Access to information is a fundamental pillar of democratic societies. Access to diverse and reliable sources of news and information allows all members of society to form opinions, participate in public debate and hold governments to account. It is also a cornerstone of peace. Sharing a common truth, based on accurate facts and data, is essential for conflict resolution through dialogue.
Information manipulation has long been part of the toolkit used by non-democratic states in times of conflict – but digital technologies now amplify the power of disinformation to influence and control public opinion, sow confusion and seed division, within and across national borders.
The Russian Federation’s attack against the democratic state of Ukraine was preceded by a steady outpouring of fabricated claims and unfounded allegations, conjuring false narratives to corrupt the information environment. It has also been accompanied by the silencing of dissenting voices online and offline.
Welcoming Words: Juan Lladó, President, Técnicas Reunidas; María Elena Agüero, Secretary General, Club de Madrid; Wendy Drukier, Ambassador of Canada to Spain.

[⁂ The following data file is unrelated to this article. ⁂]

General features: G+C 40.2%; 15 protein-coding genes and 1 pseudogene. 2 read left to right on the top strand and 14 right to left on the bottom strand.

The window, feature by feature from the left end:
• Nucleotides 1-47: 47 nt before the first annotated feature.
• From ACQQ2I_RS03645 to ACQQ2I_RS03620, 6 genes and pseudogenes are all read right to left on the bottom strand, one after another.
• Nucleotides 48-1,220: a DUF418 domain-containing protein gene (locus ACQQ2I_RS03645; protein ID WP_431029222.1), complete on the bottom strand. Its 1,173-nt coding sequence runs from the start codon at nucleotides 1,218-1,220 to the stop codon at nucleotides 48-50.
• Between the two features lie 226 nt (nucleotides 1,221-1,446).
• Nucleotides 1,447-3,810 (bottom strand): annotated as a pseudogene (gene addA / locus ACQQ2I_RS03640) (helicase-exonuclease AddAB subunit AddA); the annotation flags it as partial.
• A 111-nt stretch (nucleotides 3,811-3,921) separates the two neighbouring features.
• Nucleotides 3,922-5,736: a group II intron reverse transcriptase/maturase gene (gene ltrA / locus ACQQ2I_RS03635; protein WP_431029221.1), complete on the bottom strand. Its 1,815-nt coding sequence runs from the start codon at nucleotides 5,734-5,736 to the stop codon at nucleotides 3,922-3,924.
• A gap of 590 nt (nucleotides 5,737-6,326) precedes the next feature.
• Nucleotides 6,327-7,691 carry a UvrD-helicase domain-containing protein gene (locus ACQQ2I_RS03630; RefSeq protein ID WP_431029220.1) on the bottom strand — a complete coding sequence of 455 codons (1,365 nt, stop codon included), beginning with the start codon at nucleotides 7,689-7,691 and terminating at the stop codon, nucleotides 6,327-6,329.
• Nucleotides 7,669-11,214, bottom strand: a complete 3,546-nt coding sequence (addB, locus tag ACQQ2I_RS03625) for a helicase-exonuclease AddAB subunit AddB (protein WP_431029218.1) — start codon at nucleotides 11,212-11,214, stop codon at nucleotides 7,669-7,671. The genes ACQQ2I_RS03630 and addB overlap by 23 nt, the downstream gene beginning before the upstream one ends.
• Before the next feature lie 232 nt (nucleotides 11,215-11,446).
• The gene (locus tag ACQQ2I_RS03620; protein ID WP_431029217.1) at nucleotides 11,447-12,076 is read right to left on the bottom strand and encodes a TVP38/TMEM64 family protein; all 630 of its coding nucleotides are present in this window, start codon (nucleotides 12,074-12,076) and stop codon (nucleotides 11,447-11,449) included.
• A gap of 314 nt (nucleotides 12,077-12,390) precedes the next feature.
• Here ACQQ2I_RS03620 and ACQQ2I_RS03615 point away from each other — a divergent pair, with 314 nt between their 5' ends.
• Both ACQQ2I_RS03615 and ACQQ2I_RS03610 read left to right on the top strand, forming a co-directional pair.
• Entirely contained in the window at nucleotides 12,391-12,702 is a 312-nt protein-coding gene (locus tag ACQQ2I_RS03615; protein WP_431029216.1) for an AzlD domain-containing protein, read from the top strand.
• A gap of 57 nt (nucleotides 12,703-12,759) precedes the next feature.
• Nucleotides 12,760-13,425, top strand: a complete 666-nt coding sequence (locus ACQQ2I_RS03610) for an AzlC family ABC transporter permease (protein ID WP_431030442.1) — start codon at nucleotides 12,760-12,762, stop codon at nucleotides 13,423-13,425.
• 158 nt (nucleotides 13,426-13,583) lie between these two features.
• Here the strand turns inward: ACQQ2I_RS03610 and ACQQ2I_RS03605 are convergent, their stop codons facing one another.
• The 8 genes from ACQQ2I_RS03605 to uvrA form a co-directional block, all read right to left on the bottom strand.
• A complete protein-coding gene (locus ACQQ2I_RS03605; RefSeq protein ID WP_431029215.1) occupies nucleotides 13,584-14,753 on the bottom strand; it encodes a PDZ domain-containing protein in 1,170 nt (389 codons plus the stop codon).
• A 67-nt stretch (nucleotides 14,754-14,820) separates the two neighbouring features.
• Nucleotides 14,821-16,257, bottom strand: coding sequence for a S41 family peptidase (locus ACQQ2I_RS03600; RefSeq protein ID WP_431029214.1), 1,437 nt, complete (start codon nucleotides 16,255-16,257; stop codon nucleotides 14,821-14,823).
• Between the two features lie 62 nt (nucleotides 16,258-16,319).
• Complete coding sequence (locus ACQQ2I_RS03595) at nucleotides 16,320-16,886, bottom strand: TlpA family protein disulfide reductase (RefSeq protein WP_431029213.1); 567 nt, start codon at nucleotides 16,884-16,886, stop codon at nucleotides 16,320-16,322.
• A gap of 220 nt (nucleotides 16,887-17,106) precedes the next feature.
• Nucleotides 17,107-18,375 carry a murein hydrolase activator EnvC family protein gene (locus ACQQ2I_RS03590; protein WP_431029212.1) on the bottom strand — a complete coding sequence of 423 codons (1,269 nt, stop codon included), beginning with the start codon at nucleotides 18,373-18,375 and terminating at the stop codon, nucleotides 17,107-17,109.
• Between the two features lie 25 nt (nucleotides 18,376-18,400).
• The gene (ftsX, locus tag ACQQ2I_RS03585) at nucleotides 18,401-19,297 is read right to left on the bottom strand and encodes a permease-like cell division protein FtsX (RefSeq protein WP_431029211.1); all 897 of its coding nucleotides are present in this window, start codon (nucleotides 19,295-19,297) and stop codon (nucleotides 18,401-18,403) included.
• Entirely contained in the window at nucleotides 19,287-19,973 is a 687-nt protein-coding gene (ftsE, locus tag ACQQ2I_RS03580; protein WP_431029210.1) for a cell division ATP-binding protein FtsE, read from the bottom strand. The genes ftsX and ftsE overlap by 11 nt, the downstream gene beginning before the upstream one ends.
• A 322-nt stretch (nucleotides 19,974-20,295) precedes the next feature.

Speakers: Danilo Türk, President of Slovenia (2007-2012) and President of Club de Madrid; Peter Loewen, Director of the Munk School of Global Affairs & Public Policy, University of Toronto.
Facilitators: Vicente Garrido, Director General, INCIPE and María Elena Agüero, Secretary General, Club de Madrid.
How should democratic nations respond? What international guardrails must be in place to contain disinformation as a weapon of warfare? How can international initiatives such as the Freedom Online Coalition, the Media Freedom Coalition and the US Summit for Democracy ensure that digital technologies advance rather than erode peace, democracy and human rights?